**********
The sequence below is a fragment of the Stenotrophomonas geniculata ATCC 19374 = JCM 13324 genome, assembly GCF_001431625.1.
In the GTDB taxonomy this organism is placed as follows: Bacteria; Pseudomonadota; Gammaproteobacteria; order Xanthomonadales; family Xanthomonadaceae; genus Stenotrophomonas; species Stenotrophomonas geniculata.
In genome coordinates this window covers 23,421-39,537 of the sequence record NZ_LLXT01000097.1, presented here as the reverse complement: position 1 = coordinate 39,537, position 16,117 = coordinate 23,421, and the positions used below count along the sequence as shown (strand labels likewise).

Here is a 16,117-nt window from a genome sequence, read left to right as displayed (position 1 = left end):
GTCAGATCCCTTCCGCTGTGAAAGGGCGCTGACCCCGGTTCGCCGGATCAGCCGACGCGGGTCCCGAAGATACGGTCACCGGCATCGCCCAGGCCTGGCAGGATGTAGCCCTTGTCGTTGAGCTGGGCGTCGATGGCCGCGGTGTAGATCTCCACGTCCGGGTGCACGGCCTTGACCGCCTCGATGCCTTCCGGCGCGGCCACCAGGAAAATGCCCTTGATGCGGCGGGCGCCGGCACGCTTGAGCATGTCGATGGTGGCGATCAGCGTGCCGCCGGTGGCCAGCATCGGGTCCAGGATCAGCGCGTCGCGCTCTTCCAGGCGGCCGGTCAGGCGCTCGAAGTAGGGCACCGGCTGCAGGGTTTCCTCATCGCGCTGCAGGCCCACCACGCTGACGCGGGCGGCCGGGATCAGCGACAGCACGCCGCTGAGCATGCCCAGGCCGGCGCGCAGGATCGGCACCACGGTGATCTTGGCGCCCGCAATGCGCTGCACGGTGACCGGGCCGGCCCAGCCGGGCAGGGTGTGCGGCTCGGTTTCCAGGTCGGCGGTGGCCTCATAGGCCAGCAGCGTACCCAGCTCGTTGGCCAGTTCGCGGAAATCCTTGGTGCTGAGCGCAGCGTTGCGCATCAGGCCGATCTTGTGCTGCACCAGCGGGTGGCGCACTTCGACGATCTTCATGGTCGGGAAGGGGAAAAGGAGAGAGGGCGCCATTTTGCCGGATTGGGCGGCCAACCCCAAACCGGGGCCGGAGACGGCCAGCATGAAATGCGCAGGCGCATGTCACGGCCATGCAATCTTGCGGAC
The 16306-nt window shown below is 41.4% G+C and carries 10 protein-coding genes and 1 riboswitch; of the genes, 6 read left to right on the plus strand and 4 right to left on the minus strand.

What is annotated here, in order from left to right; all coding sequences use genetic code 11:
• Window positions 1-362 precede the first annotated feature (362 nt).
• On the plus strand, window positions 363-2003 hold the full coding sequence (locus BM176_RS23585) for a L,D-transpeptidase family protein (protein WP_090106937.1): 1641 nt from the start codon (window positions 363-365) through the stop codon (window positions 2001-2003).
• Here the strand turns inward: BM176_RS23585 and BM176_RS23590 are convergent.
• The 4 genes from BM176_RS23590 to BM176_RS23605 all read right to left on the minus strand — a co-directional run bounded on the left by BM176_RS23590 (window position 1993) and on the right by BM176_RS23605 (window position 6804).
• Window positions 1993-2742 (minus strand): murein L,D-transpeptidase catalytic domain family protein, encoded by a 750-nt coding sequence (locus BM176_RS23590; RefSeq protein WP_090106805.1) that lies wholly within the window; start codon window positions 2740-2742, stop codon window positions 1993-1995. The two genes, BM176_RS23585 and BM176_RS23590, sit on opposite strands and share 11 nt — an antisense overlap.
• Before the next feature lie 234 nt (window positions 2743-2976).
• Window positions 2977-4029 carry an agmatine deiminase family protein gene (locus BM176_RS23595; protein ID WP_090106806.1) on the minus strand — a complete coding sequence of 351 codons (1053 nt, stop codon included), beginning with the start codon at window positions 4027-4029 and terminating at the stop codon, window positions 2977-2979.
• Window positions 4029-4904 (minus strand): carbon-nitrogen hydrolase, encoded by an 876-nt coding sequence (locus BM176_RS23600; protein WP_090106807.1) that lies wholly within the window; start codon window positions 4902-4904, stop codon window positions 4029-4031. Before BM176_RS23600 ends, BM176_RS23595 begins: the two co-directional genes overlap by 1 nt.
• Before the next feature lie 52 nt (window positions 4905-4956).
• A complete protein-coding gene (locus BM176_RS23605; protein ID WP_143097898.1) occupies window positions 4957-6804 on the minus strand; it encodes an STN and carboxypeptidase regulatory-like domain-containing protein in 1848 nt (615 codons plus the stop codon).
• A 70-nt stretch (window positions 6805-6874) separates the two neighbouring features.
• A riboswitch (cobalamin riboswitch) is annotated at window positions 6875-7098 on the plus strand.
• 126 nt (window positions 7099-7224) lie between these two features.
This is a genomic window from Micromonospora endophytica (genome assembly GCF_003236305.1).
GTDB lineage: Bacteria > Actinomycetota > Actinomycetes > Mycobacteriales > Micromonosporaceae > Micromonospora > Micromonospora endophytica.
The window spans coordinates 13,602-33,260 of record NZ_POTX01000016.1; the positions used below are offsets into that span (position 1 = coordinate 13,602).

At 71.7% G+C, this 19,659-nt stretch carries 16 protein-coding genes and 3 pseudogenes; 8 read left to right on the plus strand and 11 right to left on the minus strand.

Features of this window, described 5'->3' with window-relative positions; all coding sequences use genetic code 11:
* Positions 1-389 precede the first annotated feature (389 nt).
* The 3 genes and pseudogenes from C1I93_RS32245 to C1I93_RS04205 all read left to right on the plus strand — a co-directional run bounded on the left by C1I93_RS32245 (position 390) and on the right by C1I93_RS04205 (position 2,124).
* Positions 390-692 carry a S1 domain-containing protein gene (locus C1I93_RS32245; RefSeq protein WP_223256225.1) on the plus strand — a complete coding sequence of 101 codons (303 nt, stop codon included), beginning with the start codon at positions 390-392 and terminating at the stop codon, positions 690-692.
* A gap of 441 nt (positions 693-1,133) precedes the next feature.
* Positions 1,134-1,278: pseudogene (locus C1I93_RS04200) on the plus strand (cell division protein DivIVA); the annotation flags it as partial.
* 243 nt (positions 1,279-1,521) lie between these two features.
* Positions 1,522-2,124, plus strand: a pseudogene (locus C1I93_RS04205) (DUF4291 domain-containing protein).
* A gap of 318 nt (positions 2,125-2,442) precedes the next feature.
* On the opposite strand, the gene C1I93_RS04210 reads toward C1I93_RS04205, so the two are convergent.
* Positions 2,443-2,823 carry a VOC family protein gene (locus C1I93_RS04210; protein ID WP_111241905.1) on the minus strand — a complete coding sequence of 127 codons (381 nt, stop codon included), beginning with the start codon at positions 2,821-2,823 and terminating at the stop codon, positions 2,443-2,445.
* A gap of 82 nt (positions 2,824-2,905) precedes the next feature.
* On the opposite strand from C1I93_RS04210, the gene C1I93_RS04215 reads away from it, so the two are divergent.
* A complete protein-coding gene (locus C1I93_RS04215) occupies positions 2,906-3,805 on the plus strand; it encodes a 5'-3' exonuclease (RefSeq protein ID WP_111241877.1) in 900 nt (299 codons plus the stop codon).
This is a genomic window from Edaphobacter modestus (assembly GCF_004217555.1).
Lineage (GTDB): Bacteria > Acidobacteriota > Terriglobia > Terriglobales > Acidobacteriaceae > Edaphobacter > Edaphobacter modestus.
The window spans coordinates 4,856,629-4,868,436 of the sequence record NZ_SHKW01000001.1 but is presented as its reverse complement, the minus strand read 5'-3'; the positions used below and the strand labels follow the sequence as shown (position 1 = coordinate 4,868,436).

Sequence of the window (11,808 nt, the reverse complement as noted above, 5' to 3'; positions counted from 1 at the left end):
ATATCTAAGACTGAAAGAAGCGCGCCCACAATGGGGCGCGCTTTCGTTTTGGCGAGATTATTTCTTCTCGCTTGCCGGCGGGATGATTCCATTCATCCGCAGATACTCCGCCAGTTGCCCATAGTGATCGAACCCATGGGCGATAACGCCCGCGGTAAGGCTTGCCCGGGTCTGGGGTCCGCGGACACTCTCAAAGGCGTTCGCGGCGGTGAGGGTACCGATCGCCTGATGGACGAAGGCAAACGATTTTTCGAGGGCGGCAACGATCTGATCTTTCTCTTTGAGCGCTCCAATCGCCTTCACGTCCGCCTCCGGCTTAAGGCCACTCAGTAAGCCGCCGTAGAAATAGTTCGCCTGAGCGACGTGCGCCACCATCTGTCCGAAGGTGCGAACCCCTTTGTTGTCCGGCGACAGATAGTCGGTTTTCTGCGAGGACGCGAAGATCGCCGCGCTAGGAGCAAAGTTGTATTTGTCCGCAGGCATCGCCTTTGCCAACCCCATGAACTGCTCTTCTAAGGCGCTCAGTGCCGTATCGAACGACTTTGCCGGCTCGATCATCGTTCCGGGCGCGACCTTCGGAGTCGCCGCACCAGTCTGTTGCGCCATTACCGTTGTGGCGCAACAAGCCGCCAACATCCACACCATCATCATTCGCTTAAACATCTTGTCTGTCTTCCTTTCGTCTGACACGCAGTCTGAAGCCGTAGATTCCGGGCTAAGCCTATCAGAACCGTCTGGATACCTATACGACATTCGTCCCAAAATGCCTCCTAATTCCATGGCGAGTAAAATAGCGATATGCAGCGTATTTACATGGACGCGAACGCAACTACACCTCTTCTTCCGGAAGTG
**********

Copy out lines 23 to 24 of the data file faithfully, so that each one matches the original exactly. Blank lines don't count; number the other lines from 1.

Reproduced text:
The window spans coordinates 13,602-33,260 of record NZ_POTX01000016.1; the positions used below are offsets into that span (position 1 = coordinate 13,602).

At 71.7% G+C, this 19,659-nt stretch carries 16 protein-coding genes and 3 pseudogenes; 8 read left to right on the plus strand and 11 right to left on the minus strand.